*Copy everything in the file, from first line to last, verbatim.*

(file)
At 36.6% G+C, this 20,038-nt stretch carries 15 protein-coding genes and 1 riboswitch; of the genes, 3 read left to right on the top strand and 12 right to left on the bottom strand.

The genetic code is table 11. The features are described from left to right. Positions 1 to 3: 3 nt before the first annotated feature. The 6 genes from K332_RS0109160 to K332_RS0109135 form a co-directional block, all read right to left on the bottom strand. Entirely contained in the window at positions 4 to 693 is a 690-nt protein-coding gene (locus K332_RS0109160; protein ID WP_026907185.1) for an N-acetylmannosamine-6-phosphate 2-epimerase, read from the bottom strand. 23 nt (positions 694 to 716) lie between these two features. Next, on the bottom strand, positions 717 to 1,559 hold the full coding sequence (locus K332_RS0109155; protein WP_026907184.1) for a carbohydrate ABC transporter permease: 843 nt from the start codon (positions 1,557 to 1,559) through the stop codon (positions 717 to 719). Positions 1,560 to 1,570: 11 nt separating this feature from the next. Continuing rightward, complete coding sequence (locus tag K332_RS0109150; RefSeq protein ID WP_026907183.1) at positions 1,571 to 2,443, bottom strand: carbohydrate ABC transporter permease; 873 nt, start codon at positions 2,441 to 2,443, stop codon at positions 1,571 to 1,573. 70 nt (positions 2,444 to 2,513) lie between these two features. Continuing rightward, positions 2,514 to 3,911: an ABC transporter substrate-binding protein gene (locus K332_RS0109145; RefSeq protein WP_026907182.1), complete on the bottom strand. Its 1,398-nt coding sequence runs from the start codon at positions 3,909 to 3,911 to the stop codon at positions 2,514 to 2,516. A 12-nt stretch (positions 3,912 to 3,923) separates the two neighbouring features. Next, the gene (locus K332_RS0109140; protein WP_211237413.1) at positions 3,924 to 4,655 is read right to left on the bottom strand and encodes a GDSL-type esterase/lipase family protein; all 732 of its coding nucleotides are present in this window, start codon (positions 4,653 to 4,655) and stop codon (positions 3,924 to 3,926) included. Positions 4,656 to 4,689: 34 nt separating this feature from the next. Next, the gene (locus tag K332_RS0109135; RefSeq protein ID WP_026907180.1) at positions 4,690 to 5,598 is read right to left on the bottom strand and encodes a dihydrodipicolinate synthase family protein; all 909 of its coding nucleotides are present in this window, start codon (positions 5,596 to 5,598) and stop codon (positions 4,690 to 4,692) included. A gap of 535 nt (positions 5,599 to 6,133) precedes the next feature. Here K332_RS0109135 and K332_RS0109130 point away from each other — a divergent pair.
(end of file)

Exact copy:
At 36.6% G+C, this 20,038-nt stretch carries 15 protein-coding genes and 1 riboswitch; of the genes, 3 read left to right on the top strand and 12 right to left on the bottom strand.

The genetic code is table 11. The features are described from left to right. Positions 1 to 3: 3 nt before the first annotated feature. The 6 genes from K332_RS0109160 to K332_RS0109135 form a co-directional block, all read right to left on the bottom strand. Entirely contained in the window at positions 4 to 693 is a 690-nt protein-coding gene (locus K332_RS0109160; protein ID WP_026907185.1) for an N-acetylmannosamine-6-phosphate 2-epimerase, read from the bottom strand. 23 nt (positions 694 to 716) lie between these two features. Next, on the bottom strand, positions 717 to 1,559 hold the full coding sequence (locus K332_RS0109155; protein WP_026907184.1) for a carbohydrate ABC transporter permease: 843 nt from the start codon (positions 1,557 to 1,559) through the stop codon (positions 717 to 719). Positions 1,560 to 1,570: 11 nt separating this feature from the next. Continuing rightward, complete coding sequence (locus tag K332_RS0109150; RefSeq protein ID WP_026907183.1) at positions 1,571 to 2,443, bottom strand: carbohydrate ABC transporter permease; 873 nt, start codon at positions 2,441 to 2,443, stop codon at positions 1,571 to 1,573. 70 nt (positions 2,444 to 2,513) lie between these two features. Continuing rightward, positions 2,514 to 3,911: an ABC transporter substrate-binding protein gene (locus K332_RS0109145; RefSeq protein WP_026907182.1), complete on the bottom strand. Its 1,398-nt coding sequence runs from the start codon at positions 3,909 to 3,911 to the stop codon at positions 2,514 to 2,516. A 12-nt stretch (positions 3,912 to 3,923) separates the two neighbouring features. Next, the gene (locus K332_RS0109140; protein WP_211237413.1) at positions 3,924 to 4,655 is read right to left on the bottom strand and encodes a GDSL-type esterase/lipase family protein; all 732 of its coding nucleotides are present in this window, start codon (positions 4,653 to 4,655) and stop codon (positions 3,924 to 3,926) included. Positions 4,656 to 4,689: 34 nt separating this feature from the next. Next, the gene (locus tag K332_RS0109135; RefSeq protein ID WP_026907180.1) at positions 4,690 to 5,598 is read right to left on the bottom strand and encodes a dihydrodipicolinate synthase family protein; all 909 of its coding nucleotides are present in this window, start codon (positions 5,596 to 5,598) and stop codon (positions 4,690 to 4,692) included. A gap of 535 nt (positions 5,599 to 6,133) precedes the next feature. Here K332_RS0109135 and K332_RS0109130 point away from each other — a divergent pair.